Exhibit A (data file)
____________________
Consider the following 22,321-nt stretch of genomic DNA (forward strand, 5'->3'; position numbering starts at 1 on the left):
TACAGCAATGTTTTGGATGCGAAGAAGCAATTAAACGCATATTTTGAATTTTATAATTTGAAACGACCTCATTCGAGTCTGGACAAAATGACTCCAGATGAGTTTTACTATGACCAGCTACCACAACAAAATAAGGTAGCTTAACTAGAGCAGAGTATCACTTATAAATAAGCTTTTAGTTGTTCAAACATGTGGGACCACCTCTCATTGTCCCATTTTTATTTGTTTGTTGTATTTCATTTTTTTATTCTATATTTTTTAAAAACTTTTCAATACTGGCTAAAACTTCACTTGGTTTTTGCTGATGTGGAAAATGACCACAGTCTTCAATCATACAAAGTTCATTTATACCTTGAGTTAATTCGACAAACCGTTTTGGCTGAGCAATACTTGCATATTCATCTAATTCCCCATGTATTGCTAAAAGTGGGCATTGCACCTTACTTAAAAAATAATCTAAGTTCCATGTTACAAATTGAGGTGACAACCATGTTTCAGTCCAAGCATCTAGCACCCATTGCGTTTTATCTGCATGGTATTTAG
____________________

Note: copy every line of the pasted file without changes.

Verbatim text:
Consider the following 22,321-nt stretch of genomic DNA (forward strand, 5'->3'; position numbering starts at 1 on the left):
TACAGCAATGTTTTGGATGCGAAGAAGCAATTAAACGCATATTTTGAATTTTATAATTTGAAACGACCTCATTCGAGTCTGGACAAAATGACTCCAGATGAGTTTTACTATGACCAGCTACCACAACAAAATAAGGTAGCTTAACTAGAGCAGAGTATCACTTATAAATAAGCTTTTAGTTGTTCAAACATGTGGGACCACCTCTCATTGTCCCATTTTTATTTGTTTGTTGTATTTCATTTTTTTATTCTATATTTTTTAAAAACTTTTCAATACTGGCTAAAACTTCACTTGGTTTTTGCTGATGTGGAAAATGACCACAGTCTTCAATCATACAAAGTTCATTTATACCTTGAGTTAATTCGACAAACCGTTTTGGCTGAGCAATACTTGCATATTCATCTAATTCCCCATGTATTGCTAAAAGTGGGCATTGCACCTTACTTAAAAAATAATCTAAGTTCCATGTTACAAATTGAGGTGACAACCATGTTTCAGTCCAAGCATCTAGCACCCATTGCGTTTTATCTGCATGGTATTTAG